PHOTO BY: Pool report/Maureen Groppe
VP Pence posing with Hogan and Kentucky Gov. Matt Bevin

Vice President Mike Pence posing with Maryland Governor Larry Hogan and Kentucky Governor Matt Bevin after Pence made remarks at a luncheon for governors at the vice president’s residence



Washington, DC – Vice President Mike Pence hosted a luncheon for the nation’s governors who were gathered for an annual meeting of the National Governors Association (NGA). More than 30 of them, from both parties, attended Pence’s luncheon according to a list provided by the vice president’s office. VP Pence promised the attending governors a historic infrastructure legislation and asked for their help in due course of time.

As the VP Pence and the Second Lady Karen Pence took the stage, she said, “We are thrilled that you all are here,” adding, “We know, we really do know, the sacrifices that you all make. We know how much you serve your country. We know how much your family serves as well.”

Wearing a black dress with tan trim, the Second Lady talked about her initiative to help military families. She asked governors to help ease the problems military spouses have with getting professional licenses as they move from state to state. Because families who serve make sacrifices too, Karen Pence said she had a “special gift” for each gubernatorial spouse and child in attendance as “our way to say thank you to you as you help us say thank you to military spouses.”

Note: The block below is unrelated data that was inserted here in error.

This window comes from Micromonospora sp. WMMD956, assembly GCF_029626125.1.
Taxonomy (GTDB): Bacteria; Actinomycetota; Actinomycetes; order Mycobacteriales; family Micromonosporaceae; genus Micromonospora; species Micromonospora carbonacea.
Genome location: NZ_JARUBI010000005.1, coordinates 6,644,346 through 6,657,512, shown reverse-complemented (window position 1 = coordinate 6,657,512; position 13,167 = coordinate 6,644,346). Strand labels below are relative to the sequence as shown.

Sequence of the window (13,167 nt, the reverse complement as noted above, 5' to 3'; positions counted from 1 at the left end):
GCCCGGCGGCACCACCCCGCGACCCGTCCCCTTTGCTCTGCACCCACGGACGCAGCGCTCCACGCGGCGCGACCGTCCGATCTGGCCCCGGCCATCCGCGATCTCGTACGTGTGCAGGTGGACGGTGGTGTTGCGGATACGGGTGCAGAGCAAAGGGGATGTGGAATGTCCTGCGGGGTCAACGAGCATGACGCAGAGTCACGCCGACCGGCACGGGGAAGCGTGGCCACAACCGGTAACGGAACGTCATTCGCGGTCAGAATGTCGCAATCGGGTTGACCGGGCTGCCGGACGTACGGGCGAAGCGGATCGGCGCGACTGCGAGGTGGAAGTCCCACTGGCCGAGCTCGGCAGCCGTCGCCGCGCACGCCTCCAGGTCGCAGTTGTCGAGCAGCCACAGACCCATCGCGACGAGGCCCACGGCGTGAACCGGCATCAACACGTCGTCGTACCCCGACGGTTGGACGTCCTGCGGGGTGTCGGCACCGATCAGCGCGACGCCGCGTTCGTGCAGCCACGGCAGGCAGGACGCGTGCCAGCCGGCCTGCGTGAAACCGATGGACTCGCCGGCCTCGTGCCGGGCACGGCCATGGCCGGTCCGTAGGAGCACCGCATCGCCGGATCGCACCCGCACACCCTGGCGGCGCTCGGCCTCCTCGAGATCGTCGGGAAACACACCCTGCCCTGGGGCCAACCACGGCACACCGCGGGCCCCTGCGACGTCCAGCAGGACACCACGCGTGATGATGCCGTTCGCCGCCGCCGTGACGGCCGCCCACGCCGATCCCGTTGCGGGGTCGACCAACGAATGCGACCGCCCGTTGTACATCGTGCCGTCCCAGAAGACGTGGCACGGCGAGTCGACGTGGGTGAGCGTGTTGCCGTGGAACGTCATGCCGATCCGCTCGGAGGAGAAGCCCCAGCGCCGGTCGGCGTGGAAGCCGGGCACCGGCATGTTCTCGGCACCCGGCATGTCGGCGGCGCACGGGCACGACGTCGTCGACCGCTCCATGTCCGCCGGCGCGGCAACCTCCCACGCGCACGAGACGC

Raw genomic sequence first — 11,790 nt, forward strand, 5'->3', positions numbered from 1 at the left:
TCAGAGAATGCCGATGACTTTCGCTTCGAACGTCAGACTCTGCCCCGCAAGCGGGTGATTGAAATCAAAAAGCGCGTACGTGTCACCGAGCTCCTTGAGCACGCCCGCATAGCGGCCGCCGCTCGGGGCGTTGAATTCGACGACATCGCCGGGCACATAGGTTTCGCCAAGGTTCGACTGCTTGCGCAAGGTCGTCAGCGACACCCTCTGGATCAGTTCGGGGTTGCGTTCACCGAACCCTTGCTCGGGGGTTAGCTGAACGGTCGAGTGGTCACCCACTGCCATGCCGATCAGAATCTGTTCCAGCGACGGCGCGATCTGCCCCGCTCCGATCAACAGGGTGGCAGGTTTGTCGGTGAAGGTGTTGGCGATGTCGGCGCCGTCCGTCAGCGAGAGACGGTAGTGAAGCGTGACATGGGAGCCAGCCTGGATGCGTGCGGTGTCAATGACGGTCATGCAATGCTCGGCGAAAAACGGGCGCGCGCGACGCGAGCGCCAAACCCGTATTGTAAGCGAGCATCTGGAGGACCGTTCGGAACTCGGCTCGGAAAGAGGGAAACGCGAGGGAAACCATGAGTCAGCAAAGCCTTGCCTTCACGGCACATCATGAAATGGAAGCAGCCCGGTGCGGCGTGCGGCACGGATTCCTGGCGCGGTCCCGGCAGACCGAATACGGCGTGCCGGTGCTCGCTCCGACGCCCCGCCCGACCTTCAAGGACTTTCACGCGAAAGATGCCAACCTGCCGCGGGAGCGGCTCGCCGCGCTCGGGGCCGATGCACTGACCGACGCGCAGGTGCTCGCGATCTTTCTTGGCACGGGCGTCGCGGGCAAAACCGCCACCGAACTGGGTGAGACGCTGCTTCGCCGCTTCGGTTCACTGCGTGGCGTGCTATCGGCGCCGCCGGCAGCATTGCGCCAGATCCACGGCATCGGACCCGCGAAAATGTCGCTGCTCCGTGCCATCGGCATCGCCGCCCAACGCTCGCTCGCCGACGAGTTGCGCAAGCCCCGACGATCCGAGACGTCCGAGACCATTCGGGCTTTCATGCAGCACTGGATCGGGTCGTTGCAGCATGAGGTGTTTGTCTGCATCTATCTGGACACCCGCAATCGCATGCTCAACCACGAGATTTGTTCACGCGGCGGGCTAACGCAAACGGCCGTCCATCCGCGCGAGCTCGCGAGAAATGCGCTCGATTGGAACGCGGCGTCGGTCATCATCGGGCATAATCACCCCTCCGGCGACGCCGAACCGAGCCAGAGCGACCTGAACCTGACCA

A few hands rose when VP Pence started to speak and asked if this was the first visit to the VP residence for anyone. “Ours too,” he said, to laughter.

“This is a day that we look forward to every year,” Pence said, explaining that his wife insisted on starting the tradition of having the governors over because “we never got invited” when they attended the NGA winter meeting as Indiana’s governor and first lady.

Pence called for a round of applause for the first ladies and Karen Pence added, for the “first gentlemen.”

Pence said the event was about fellowship and encouragement. He offered some history of the residence and urged the guests to walk the grounds before leaving.

VP Pence hoped the attending governors leave Washington, DC “with confidence in the gratitude and the respect of the President, his Vice President, our entire administration for the job that you do, the burden that you bear, and the way that you serve the people of your great state and the people of this great nation with real honor every day.”

Pence said the Trump administration is led by a president who truly believes in state based innovation and reform. Trump, Pence said, told governors at the first NGA meeting that he wanted a true partnership of collaboration. “We’ve worked to do just that,” he said.

Pence said the administration has given states flexibility on health care, a greater voice on land management, help combating opioid abuse, and allowed states to open up natural resources to responsible development.

Infrastructure Promise